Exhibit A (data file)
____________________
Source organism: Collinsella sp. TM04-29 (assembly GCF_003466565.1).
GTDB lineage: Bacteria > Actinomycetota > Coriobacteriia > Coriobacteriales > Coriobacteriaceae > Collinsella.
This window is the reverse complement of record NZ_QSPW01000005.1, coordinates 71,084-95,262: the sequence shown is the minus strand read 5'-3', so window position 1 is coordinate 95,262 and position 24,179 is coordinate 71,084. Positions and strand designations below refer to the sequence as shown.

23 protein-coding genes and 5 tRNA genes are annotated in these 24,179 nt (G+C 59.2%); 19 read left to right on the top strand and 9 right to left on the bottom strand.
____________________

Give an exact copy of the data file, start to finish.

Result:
Source organism: Collinsella sp. TM04-29 (assembly GCF_003466565.1).
GTDB lineage: Bacteria > Actinomycetota > Coriobacteriia > Coriobacteriales > Coriobacteriaceae > Collinsella.
This window is the reverse complement of record NZ_QSPW01000005.1, coordinates 71,084-95,262: the sequence shown is the minus strand read 5'-3', so window position 1 is coordinate 95,262 and position 24,179 is coordinate 71,084. Positions and strand designations below refer to the sequence as shown.

23 protein-coding genes and 5 tRNA genes are annotated in these 24,179 nt (G+C 59.2%); 19 read left to right on the top strand and 9 right to left on the bottom strand.